University move to all-degree nursing

From 2013 all new nurses will have to study to degree level, but the University of East Anglia is planning to phase out its nursing diplomas from as early as next September.

Health correspondent Kim Briscoe finds out how degree-educated nurses will benefit patients.

Each year the University of East Anglia (UEA) takes on 200 new student nurses, many of whom will stay and work in the region.

Currently about half of those opt for a three-year degree, while the other half study a three-year diploma, although some of these will convert to a degree mid-course.


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Last November, the Department of Health announced that nursing would become a degree-only profession for new entrants, in a bid to ensure nurses can meet the complex needs of patients and respond to increased responsibilities, such as having to write prescriptions.

While a 2013 deadline has been set, UEA is one of the few universities planning to offer only nursing degrees from next September.

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Professor Val Lattimer, head of the School of Nursing and Midwifery, believes the new degrees will help nurses to adapt to the way the NHS is likely to change in the coming years, with more care being carried out in the community.

The Nursing and Midwifery Council has just revealed its new guidelines on standards of nursing education, and the UEA is drawing up a new course for next year.

It will involve a slight shift towards learning in the community, working alongside other professionals such as phyisotherapists and social workers.

The degree courses also aim to foster independent learning, encourage more problem solving and include a research-based project.

Prof Lattimer, who is an expert in the changing nature of healthcare, said: 'This will help nurses to be more confident in their practice earlier on and it really is about investing in your career earlier.

'From a patient's point of view, graduate nurses will be good at communicating and very good at advocating for patients' needs and families needs in an interdisciplinary context.'

With many students facing huge increase sin tuition fees, the fact that at present tuition fees are met by the NHS could make nursing an attractive prospect for many. Add in a starting salary of �21,175 and it's no surprise the the UEA had 800 people visit a recent open day about nursing courses.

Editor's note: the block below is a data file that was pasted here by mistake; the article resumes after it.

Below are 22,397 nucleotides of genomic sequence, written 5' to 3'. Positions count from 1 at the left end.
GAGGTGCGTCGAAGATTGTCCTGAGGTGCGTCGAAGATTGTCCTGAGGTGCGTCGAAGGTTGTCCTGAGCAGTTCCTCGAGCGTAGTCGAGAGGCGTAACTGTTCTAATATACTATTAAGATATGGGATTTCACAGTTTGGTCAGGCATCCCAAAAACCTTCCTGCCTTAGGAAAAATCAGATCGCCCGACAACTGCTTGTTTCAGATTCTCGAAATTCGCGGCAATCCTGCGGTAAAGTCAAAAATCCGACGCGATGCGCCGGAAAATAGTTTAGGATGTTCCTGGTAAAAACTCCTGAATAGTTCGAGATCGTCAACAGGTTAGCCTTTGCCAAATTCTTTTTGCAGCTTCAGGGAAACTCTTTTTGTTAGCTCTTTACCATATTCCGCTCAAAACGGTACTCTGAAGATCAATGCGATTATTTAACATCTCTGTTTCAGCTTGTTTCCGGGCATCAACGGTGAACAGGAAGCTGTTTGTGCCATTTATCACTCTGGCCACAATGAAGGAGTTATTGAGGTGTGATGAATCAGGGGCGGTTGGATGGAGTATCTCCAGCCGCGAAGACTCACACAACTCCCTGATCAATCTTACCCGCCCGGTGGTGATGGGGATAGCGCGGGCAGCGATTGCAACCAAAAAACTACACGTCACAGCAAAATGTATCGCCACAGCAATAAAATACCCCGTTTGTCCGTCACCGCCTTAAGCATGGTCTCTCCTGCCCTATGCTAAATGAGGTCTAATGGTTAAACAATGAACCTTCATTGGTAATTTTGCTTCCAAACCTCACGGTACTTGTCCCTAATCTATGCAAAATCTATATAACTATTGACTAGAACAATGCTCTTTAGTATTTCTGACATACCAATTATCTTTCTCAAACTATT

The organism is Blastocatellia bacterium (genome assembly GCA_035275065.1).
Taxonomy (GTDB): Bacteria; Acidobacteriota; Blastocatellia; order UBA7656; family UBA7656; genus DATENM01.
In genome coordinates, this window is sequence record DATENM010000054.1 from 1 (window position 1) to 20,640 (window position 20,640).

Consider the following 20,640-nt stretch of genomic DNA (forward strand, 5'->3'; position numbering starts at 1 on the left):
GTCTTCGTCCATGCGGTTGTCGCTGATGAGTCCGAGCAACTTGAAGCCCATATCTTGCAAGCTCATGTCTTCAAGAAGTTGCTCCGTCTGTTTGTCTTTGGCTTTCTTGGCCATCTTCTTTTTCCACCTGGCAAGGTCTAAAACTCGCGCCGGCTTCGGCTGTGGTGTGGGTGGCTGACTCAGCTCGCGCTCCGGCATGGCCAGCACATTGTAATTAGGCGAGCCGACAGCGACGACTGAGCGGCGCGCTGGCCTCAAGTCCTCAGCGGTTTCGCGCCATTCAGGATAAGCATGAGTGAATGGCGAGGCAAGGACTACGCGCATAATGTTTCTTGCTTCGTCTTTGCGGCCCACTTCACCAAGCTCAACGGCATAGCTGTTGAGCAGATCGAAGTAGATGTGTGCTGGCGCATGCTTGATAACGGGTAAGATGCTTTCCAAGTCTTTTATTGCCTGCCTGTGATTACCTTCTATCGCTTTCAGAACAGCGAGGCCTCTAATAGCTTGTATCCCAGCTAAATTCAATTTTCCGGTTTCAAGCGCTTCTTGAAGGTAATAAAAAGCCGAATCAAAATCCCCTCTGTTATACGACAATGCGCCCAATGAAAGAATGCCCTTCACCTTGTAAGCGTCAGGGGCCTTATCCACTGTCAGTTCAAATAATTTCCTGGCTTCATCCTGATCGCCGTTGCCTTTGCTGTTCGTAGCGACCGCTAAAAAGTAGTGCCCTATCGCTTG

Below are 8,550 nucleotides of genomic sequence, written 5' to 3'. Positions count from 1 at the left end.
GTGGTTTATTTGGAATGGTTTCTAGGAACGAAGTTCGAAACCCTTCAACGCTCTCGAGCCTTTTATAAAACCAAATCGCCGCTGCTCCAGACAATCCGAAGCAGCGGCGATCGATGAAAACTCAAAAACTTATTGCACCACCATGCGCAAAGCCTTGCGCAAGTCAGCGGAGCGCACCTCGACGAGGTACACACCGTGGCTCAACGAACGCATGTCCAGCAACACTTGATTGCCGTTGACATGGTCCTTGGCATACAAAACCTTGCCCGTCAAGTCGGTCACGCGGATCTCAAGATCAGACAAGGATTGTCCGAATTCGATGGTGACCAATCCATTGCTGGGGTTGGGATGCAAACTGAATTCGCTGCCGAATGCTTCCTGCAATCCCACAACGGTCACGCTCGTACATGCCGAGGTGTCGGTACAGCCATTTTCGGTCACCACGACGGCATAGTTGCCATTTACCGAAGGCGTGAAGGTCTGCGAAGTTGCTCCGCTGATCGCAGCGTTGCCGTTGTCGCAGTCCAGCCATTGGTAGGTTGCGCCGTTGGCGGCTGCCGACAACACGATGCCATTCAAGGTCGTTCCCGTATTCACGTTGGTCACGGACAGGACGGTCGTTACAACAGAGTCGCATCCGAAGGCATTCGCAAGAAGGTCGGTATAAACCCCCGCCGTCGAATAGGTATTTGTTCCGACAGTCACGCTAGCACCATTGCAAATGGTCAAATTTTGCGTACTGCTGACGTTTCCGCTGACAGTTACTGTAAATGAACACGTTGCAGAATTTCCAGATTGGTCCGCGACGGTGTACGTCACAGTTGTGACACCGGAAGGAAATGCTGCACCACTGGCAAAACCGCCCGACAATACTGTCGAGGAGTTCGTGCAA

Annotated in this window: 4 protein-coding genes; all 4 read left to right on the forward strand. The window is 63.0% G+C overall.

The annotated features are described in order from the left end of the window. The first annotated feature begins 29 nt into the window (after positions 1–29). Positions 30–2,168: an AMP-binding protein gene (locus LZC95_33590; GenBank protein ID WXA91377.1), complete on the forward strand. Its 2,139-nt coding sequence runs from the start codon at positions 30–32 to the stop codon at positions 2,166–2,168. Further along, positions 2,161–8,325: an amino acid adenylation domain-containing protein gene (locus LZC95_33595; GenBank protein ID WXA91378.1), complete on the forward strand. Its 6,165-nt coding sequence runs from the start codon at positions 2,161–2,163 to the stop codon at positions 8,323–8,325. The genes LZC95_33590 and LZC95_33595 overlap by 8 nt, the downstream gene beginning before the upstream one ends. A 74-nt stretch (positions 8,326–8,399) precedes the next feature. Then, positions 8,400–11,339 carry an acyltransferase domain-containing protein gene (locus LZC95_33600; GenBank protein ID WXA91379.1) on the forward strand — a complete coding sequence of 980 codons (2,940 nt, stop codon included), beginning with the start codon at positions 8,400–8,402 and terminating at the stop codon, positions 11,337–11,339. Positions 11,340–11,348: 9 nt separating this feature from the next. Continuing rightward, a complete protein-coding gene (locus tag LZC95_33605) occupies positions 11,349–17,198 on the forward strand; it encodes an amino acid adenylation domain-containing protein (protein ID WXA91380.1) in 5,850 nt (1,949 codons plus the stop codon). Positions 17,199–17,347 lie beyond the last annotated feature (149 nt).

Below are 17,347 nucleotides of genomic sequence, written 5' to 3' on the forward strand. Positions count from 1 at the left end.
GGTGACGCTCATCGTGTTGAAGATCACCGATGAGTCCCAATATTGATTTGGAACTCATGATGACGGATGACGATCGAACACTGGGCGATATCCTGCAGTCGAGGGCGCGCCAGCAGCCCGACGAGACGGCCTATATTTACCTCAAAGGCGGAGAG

But when the announcement was made about all new nurses taking degrees, national newspapers reported concerns that graduates could be less willing to do menial tasks such as cleaning and helping frail patients eat their meals.

However, this is something that is strongly dismissed by Prof Lattimer.

'All evidence points in the other direction,' said Prof Lattimer. 'The very earliest degree programmes were at the University of Manchester and these were the nurses who stayed in clinical practice the longest. They were the ward managers and senior clinicians. There is no evidence nurses don't want to be directly involvved in patient care.'

Helen Bell, the school's director of admissions, also disagrees.

She said: 'We only select people who are genuinely interested in people's health and caring for them, and that includes washing them and taking them to the toilets and being interested in every aspect of their health.

'Nurses will still be doing all of those things, but they will be learning all of the anatomy and pharmacology to help them do more.'

The university holds taster days called 'So you want to be a nurse?'. The next of these will be held on March 30, 2011.

To apply online, visit www.uea.ac.uk/nam/taster-days. For more information about studying nursing at UEA, contact Matthew Gooch on 01603 597120, by email at Matthew.Gooch@uea.ac.uk or visit www.uea.ac.uk/nam.

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